Several people testified during the first week of trial that they saw Dick Wallrath around the time that Dick signed the papers relinquishing his ranch to his children. All said that Dick was clearly ?not himself? and seemed to be ?in a fog?. He had lost about 30 pounds.

When Danny was asked if his father seemed normal when he was signing the papers, Danny said, ?Yes, he did.?

?And you knew he was on strong medications??

?I didn't see any medical reports, and I am not a doctor.?

The answer that Pam, Alex, and Michael gave in video depositions, when asked about Dick's health and mental state during the time the papers were signed is very similar to the response Danny gave on the stand. Each one included the sentence ?I am not a doctor.?

But the answers most frequently given on the stand from Danny Wallrath was ?I don't remember? and ?I don't know.?

In the video taped deposition given by Michael Wallrath, Mike said that he first came to Champion Ranch when his father purchased it in 1993. Then in 1996 Mike started MDW Construction and remodeled houses.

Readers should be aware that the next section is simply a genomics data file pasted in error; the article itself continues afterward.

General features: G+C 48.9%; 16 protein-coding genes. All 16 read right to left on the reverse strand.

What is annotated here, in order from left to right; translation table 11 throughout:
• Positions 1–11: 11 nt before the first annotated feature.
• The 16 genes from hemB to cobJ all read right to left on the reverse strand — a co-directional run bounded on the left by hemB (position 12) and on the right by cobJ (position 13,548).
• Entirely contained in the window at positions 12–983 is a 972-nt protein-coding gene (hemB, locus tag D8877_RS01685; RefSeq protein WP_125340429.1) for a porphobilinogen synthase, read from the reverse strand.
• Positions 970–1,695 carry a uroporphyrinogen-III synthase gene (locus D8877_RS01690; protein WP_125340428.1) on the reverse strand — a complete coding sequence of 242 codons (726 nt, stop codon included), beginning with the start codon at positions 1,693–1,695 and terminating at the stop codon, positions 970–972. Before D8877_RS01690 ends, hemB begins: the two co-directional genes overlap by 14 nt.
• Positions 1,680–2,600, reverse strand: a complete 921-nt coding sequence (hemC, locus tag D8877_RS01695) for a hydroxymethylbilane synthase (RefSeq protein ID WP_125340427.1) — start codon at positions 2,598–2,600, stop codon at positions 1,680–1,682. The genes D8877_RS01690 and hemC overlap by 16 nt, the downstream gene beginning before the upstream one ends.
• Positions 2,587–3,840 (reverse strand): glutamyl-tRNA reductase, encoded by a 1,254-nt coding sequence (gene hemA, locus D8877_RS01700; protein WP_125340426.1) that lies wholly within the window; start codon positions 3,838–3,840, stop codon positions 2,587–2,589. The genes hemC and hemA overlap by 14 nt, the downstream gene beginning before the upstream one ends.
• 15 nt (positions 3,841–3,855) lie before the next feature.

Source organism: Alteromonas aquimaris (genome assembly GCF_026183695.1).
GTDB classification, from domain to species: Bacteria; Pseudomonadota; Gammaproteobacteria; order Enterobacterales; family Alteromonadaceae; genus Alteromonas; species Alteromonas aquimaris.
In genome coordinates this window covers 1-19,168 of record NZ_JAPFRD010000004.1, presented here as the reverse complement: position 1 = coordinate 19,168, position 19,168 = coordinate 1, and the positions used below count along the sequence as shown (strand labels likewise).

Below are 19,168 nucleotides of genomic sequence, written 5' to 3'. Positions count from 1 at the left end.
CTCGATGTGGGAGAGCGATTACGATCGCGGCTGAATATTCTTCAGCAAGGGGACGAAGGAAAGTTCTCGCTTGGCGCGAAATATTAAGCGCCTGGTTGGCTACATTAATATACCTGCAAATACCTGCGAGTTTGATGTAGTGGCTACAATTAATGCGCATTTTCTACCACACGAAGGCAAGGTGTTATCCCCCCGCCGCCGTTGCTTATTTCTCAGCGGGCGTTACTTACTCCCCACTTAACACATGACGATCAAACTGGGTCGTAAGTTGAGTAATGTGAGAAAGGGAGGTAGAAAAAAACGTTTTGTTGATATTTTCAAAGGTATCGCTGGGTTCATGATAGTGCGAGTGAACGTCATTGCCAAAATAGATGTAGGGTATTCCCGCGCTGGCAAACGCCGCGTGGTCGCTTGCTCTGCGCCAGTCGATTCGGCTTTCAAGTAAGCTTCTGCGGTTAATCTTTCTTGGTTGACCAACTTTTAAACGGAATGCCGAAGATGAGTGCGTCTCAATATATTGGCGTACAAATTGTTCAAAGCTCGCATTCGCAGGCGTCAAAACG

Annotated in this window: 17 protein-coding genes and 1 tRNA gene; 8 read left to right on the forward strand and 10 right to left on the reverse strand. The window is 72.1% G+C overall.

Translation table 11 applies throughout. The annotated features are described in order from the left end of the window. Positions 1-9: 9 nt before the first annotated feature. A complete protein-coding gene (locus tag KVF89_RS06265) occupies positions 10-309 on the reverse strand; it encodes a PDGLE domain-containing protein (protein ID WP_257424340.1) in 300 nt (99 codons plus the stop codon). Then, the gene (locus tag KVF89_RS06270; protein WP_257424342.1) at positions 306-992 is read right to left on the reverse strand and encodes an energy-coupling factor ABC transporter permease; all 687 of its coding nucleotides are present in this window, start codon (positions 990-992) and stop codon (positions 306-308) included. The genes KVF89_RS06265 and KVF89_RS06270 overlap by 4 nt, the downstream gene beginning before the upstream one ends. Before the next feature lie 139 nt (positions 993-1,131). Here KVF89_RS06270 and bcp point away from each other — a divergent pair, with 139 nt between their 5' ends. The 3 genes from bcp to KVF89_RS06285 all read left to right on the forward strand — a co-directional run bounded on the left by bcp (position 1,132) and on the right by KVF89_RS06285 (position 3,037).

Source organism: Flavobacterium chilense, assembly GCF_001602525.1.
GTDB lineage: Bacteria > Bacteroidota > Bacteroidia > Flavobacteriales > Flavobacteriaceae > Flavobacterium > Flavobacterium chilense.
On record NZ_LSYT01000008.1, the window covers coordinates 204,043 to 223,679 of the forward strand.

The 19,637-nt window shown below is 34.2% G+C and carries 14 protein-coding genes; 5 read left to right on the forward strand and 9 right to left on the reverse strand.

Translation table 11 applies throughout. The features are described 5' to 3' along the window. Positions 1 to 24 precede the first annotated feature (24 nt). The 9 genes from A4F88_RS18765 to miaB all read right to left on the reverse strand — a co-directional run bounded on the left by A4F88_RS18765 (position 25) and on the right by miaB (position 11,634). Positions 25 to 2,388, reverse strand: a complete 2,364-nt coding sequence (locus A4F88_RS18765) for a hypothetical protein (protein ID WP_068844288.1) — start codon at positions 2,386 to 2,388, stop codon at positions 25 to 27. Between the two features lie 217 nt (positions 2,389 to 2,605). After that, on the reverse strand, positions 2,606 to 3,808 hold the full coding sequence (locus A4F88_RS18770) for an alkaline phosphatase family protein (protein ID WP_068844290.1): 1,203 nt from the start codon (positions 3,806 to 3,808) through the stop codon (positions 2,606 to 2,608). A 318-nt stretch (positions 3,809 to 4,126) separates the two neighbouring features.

?Was the business a success??

?Yes, at times.? But, after 10 years, MDW Construction was in a difficult financial period.

?Did your father help you by giving you half a million dollars to get the company out of debt??

?Yes, he did.? Dick also gave Mike a job on the ranch, a truck, and a home.

On Wednesday, the last day of the trial, Dick Wallrath's lead attorney Jess Mason called Dick to the stand. Dick said he was 84 years old and in very good health. He still works out each day.